“ The properties of a cider and table apple are very different, although sometimes combined in the same apple: toughness, dryness, a fibrous flesh, and astringency, are all good properties in a cider apple – yellow flesh indicates richness and strength – the heavier the must, the stronger the cider – in the Vandervere apple, the must is eleven penny weight in the pint heavier than rain water – in the Coopers russeting, the heaviest must we know of, it is twenty four penny weight in the pint heavier. All cider apples should ripen as late as the first of November, but not later, to prevent the expense of housing [storage]. . . The merit of cider, depends much on the proper separation of the fruits – those whose rinds and pulp are tinged with green, are inferior to those tinged with yellow and should not be mixed together.”
“apples not ripe at the same time, should never be mixed: but three kinds, one of which possesses flavor, another richness, and a third astringency, may possibly be found to improve each other: the finest liquor I ever have seen, was made from the crab, with a small portion of Harrison apple of Newark, and the Winesap of West Jersey. The practice of mixing different varieties may often be found eligible, for it will be more easy to find the requisite quantity of richness and flavor in two kinds of fruit than in one; it is a fact generally understood, that ciders from mixed fruits, are found to succeed with greater certainty, than those made form one kind"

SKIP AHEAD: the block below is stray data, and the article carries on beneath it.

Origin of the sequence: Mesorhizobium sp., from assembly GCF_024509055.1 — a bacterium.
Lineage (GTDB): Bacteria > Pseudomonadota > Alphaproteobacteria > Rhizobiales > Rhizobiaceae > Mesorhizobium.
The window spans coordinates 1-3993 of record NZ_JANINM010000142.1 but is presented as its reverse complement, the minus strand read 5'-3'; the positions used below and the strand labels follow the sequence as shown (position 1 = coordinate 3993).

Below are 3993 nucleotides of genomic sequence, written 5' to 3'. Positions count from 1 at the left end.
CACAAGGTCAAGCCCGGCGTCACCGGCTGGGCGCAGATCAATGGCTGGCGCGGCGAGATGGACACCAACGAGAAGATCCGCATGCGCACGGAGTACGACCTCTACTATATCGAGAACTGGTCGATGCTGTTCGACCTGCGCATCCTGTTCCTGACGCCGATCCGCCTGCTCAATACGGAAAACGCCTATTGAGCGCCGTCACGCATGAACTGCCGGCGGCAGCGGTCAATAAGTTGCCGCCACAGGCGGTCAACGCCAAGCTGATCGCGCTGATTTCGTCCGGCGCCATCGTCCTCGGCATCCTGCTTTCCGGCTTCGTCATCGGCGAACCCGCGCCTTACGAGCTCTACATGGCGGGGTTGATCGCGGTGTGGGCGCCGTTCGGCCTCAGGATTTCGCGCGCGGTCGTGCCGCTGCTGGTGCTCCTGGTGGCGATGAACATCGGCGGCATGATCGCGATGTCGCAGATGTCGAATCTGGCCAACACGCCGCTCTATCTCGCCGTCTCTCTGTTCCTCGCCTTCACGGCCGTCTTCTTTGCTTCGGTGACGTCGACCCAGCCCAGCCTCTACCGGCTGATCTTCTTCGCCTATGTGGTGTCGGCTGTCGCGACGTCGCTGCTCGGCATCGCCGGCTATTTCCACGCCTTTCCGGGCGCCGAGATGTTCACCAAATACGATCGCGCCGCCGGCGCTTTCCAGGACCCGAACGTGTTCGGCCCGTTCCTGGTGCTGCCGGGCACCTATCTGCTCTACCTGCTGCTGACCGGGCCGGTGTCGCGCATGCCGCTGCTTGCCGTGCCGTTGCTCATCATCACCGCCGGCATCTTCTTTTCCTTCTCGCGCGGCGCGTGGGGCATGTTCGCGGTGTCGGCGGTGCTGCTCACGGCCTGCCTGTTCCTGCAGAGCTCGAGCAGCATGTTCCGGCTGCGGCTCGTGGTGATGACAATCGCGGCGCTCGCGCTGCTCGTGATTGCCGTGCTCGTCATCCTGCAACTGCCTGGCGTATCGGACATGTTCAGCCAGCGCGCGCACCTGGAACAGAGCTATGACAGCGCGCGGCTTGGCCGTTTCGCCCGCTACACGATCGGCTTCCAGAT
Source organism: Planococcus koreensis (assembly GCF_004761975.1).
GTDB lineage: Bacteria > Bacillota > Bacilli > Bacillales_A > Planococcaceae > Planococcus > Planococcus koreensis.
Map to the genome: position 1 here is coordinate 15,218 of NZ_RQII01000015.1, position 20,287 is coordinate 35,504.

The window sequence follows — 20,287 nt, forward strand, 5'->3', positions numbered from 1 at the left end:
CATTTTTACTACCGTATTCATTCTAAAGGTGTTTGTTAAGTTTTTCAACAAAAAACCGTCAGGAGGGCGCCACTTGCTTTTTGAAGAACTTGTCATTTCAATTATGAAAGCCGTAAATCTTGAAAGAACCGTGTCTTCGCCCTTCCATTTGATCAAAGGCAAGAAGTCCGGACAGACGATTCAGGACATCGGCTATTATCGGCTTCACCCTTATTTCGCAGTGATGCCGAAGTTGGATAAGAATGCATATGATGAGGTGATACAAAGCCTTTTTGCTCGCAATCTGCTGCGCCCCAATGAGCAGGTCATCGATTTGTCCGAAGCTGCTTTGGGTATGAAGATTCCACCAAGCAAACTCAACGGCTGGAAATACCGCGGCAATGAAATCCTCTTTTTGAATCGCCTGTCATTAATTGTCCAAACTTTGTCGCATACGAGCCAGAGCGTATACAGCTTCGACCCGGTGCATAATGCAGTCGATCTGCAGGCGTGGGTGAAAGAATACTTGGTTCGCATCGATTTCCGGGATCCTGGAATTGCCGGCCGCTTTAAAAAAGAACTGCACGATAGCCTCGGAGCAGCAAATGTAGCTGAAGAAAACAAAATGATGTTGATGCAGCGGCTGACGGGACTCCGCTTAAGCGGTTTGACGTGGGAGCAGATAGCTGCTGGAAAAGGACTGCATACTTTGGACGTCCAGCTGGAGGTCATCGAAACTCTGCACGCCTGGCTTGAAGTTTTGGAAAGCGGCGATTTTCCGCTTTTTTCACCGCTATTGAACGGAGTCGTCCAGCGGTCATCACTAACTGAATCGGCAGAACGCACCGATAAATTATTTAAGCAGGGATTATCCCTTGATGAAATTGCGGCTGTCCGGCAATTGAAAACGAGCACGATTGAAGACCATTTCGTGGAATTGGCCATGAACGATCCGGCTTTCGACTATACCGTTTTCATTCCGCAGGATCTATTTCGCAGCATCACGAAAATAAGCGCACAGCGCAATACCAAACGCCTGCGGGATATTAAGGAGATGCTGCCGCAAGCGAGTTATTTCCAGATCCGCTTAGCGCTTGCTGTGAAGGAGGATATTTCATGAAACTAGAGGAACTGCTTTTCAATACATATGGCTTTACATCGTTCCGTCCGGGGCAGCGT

According to James Thacher, M.D. in his 1825 book “The American Orchardist,” the varieties of apple most used for cider making in the area around Philadelphia were: